Kazakh TV talking head Borat is dispatched to the United States to report on the greatest country in the world. With a documentary crew in tow, Borat becomes more interested in locating and marrying Pamela Anderson.
Ali G unwittingly becomes a pawn in the Chancellor's plot to overthrow the Prime Minister of Great Britain. However, Ali is embraced by the nation as a voice of the youth, making the PM and his government more popular than ever.
Sacha Baron Cohen,
Gina La Piana
An ignorant, wannabe-Jamaican British b-boy; an anti-Semitic, misogynistic but friendly Kazakhstani television reporter; and a homosexual Austrian fashonista--all played by Sacha Baron ... See full summary »
Sacha Baron Cohen,
James Baker III
Hipster Ali G. interviews a variety of guests from the world of crime prevention, drug enforcement and the judiciary to discuss the issues of crime and drugs in Britain and America. Ali G, ... See full summary »
Sacha Baron Cohen,
Brüno is a gay Austrian fashion guru. He has his own fashion based television show, Funkyzeit, the most popular German-language show of its kind outside of Germany. After he disgraces himself in front of his Funkyzeit fan base, he is ruined in German speaking Europe. He decides that in his quest for worldwide fame, he will move to Los Angeles and reinvent himself. Accompanying him to the US is Lutz, his former assistant's assistant. Lutz is the only person left in his circle that still believes in Brüno's greatness. Brüno goes through one reinvention of himself after another, ultimately straying to areas far removed from his own self. Perhaps when Brüno finds an activity that he truly does love, he will also find that über-fame he so desperately desires. Written by
I got free tickets to an exclusive screening of Bruno last night, I went in expecting to find it funny, but the memories of Borat, and the catchphrases that haunted me months after the movie came out still lingered. Yes I loved Borat on first viewing, yes it was shocking, it was original, but it was brilliant. Sadly it became way, way too popular, and sadly the joke wore very thin by the millionth time I had heard many of the lines from the film. When Bruno was first announced I had no interest in the film. The character was good, but in my opinion also very one note and lacking the comedic potential that Borat had. Yet I can safely say after watching it, that it is by far one of the funniest movies in ages, narrowly just above The Hangover I would say. Bruno is a hugely risky comedy, and will offend many people. Yet it doesn't seem as offencive as Borat, and as a result possibly funnier. This isn't to say Bruno is tame, far from it. A scene with a talking penis more than sees to that (also the funniest scene I have seen in many a year). But credit has to go to Sacha Baron Cohen, is really is the modern day Peter Sellers. Like Sellers he has perfect comedic timing, has a vast array of characters to play with, and truly seems to inhabit his roles. At no point in this movie did I question that Bruno didn't exist, thats how brilliantly he plays the role. Sure Bruno may grate to some viewers, but he is actually a decent character. The short run time, while questionably too short (possibly the missing Latoya Jackson interview might have made up for this), makes sure the film never outstays its welcome.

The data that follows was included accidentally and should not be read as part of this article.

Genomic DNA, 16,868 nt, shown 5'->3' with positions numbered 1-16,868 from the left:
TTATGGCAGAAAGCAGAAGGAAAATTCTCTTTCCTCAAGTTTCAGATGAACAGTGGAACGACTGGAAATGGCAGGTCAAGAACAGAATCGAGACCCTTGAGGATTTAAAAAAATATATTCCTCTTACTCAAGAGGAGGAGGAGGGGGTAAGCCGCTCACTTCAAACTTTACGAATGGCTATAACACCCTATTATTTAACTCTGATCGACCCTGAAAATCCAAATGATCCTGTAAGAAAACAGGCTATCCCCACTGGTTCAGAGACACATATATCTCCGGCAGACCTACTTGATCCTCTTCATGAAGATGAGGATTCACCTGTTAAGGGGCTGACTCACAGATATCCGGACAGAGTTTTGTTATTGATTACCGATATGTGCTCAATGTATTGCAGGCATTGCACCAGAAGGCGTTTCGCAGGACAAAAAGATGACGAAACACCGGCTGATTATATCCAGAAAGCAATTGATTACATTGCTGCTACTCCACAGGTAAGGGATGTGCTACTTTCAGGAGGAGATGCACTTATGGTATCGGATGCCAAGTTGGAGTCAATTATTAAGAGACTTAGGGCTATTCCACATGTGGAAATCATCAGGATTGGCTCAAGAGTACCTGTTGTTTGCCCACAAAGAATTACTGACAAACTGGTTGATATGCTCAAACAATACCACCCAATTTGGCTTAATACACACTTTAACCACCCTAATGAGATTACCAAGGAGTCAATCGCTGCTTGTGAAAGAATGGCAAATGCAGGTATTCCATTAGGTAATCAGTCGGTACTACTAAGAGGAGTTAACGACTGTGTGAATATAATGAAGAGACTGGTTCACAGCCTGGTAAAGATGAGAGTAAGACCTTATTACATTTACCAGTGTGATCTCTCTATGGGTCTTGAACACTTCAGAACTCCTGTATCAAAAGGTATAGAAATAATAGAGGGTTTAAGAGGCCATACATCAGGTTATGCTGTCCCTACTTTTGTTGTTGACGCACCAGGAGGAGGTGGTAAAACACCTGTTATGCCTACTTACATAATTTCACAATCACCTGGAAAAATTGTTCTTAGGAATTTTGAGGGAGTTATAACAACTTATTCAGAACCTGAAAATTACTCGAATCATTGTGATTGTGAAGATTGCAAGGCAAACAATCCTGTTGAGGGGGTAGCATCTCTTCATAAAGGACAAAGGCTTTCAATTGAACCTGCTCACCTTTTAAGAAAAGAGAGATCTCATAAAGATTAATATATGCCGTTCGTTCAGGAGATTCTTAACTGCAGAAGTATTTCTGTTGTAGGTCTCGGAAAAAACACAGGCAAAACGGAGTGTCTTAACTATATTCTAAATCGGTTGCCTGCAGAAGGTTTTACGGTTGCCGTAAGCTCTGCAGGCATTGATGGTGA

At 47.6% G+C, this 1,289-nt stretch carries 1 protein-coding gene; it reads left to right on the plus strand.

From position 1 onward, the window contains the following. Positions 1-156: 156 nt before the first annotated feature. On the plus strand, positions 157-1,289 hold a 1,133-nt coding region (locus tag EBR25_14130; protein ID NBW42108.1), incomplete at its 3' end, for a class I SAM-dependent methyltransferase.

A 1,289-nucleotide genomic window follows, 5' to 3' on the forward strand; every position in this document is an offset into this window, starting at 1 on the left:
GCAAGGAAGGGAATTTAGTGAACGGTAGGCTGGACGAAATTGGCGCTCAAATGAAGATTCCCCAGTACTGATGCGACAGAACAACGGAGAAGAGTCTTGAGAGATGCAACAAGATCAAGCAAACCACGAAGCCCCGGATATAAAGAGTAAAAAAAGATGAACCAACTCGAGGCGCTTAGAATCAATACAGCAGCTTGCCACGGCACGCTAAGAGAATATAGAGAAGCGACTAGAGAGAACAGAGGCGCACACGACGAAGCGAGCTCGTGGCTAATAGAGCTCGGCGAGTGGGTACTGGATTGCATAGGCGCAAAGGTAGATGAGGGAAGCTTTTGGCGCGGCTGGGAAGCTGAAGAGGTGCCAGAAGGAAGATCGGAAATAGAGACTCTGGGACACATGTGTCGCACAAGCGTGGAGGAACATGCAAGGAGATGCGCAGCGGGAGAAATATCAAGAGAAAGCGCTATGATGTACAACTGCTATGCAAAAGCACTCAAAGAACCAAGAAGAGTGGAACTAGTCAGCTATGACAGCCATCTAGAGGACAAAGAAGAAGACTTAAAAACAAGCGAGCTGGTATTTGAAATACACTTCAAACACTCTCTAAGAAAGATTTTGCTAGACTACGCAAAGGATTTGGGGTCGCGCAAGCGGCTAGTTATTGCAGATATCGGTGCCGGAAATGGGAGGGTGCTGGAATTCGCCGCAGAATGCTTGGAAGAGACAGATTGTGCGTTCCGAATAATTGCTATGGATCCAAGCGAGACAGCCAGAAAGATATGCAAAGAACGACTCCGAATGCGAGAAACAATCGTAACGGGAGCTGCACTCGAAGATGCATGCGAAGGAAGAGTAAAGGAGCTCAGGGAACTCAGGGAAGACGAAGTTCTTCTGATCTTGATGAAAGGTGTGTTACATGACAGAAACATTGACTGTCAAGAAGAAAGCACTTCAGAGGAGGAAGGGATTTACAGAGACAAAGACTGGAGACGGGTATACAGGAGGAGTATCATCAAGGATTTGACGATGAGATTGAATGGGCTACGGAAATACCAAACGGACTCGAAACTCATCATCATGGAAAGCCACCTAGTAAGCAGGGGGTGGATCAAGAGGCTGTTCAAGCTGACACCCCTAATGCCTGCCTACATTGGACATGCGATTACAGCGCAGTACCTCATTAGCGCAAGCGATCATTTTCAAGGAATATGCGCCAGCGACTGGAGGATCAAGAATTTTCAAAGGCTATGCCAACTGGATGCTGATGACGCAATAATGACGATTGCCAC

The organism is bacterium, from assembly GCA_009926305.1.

Cohen truly is perfect in the movie, and also a very incredibly brave man. While I question whether some scene weren't actually staged, the man does seem to put himself in very risky situations. An interview with a terrorist being frighteningly realistic, and the crowds reaction at the end basically coming across that he could be murdered at any second. But the key to this type of humour is the public's reactions, and some members react absolutely brilliantly. The most horrifying and shocking for me being an interview with parents who want their children in show business. What they are willing to do is absolutely horrifying. I question Paula Abdul's interview not being staged, but it is funny all the same. Bruno's assistant, Lutz, played by Gustaf Hammarsten, is amusing though not as great as Borat's manager. The pair do have some great scene, especially when they're locked together in a rather sexual way, that is pretty damned funny.
Bruno will either drive you into hysterics, as it did me and everyone in the audience. Or will horrify and shock you, yet as I just said it didn't appear to do so in my audience, in fact unlike Borat (where at least 10 people walked), nobody left Bruno at all. The comedy is brilliant, and while it is shocking you cannot help but laugh. It balances wincing with embarrassment with shock humour to perfection. It's an incredibly funny movie with so many memorable lines (that possibly I may hate in a month because of the movies inevitable popularity), and scenes that are just hilarious. My only gripe with it is the length I guess, which is both a blessing and a curse for the movie. It just seems lacking a bit more, ten/fifteen more minutes would have been perfect in my mines just to make the movie flow that bit better. But when a movie is this funny, how can you really criticise it for not falling into many comedies traps? Just running on far too long, yes 40 Year Old Virgin as much as I love you I am looking at you.
Overall Bruno is a must see of this summer, which so far seems to be lacking in many quality movies. Anyway if you want a short, sharp, shock, but a funny shock, of a movie then Bruno is definitely for you. Just don't go with your parents!
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